A more recent myth which the author challenges includes Belgrade˙s often-repeated assertion, still reported in 1996, that the Serbian minority in Croatia had no rights. McAdams points out that Croatia's 25 June 1991 independence declaration "guaranteed not only civil rights, but unique rights, to the Serbian minority" (p. 121). To stress its commitment in this area the Croatian government adopted a special charter which further emphasized its willingness to accommodate the Serbian minority (pp. 123-124). In fact, during the entire period during which Croatia was occupied, attacked from multiple fronts and forced to care for nearly half a million refugees and displaced persons. repre-sentatives of the Serbian minority held seats in the Croatian parliament (pp. 125-126). The presence of Serbian representatives in the Croatian parliament at a time when their Serbian brethren were ethnically cleansing Croats and leveling entire Croatian cities and towns is quite surprising. especially when compared to Canadian and American treatment of its citizens of Japanese origin during World War II. McAdams also addresses the arrangement of Yugoslavia˙s internal borders, the language issue, and the massacre and atrocities during and immediately follow-ing the Second World War.

Written in a readable and popular format, this quick reference tool successfully exposes the numerous misrepresentations. myths and fab-rications about Croats. McAdams is sympathetic to his subject and on occasion glosses over certain matters. This is the case when he discusses the myth that a Croatian assassinated Serbian King Alexander in 1934 (pp. 48-52). While the gunman who actually pulled the
trigger was a Macedonian, it is generally accepted that the Ustasha organization planned the operation.

 Through his analysis, the author shows that many of the rationalizations for the Serbian rebellion, which were legitimized by subsequent coverage in the press, do not hold up particularly well when scrutinized more closely. The justifications for the destruction to which Croatia was subjected are unmasked by the author with striking clarity. To be sure, each of the myths covered by the author deserve the attention of a longer scholarly format. Those planning to pursue these myths further will find this work to be a reliable guide.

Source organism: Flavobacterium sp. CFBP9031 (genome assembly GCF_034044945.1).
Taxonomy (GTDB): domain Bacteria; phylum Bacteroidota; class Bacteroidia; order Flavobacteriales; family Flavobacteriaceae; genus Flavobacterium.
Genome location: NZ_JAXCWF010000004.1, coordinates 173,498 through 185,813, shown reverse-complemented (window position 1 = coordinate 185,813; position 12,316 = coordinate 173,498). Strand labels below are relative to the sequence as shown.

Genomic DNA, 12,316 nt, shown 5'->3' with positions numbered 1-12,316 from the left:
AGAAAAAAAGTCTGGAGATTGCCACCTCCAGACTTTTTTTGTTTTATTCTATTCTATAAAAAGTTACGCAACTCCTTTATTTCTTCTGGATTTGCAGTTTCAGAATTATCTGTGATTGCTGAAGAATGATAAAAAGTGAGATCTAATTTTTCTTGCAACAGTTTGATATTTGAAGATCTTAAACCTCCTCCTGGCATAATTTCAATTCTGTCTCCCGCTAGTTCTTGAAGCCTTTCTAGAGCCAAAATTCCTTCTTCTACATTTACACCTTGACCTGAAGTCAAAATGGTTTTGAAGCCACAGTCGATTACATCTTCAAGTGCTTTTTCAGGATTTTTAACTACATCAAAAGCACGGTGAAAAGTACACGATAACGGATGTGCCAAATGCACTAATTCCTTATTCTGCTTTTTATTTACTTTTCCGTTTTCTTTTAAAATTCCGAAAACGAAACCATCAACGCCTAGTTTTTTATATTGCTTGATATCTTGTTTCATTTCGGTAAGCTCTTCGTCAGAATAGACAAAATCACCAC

STAN GRANIC

Source www.mcadams-croatia.net




 
CROATIA: MYTH AND REALITY: THE FINAL CHAPTER

C. Michael McAdams, University of San Francisco

A Lecture given at various North American and European venues in 1997

For over twenty years I have stood before American, Canadian and Australian audiences trying to explain why the Croatian people wanted to be free and independent. In 1985 I traveled around Australia predicting that Yugoslavia would not last five more years: a prediction that was met by skepticism by many, but only off by a only a few months. In the past five years, I have journeyed to a free and independent, though deeply troubled and war torn, Croatia. In 1997, I traveled to a free and independent Croatia at peace. For me, this was the conclusion of a very long journey. My first recollection of Croatia was in my postage stamp album as a child. I studied each stamp, the landscapes, the buildings, and the inescapable depictions of war that still haunt us today.In the spring of 1971 I had completed my military service, I was a part-time student at a local university and an amateur historian. As an undergraduate, I studied the history of World War II in Europe. History was much easier twenty years ago. At least I found it so. This was especially true of the typical American perspective on history. Prior to the Vietnam War, and with the exception of the American Civil War, American history was very straightforward: America was always right and everybody else was always wrong. Black and white. Good and evil.

It was with that attitude that I approached the study of World War II. America, Britain, France and all of the Allies, except the Soviets, were "good guys." The Soviets were "good guys" but later became "bad guys." As we all know, history is retroactive. The Germans, the Japanese and their Allies were all "bad guys," with the exception of Italy, which, like the Soviet Union, was subjected to a post-war retroactive historical metamorphosis. Italy started the war as Fascist yet ended the war as a virtual Ally.

And then I got to the war in Yugoslavia. Again, American text books gave me the clear cut answers I sought. Serbs were "good guys," Croatians were "bad guys," and the Partisans were all Serbs. I found this over and over again in reading such books as Phyllis Auty's, Yugoslavia, John C. Campbell's, Tito's Separate Road, Vladimir Dedijer's, The Battle Stalin Lost, Milovan Djilas', Land Without Justice, Yugoslavia in the Second World War by the University of Belgrade, Constantin Foti_'s, The War We Lost, Stephen Graham's, Alexander of Yugoslavia, Peter Karageorgevi_'s, A King's Heritage, and David Martin's, Ally Betrayed. I also read such openly propagandistic books as The Serbs Choose War and Genocide in Satellite Croatia.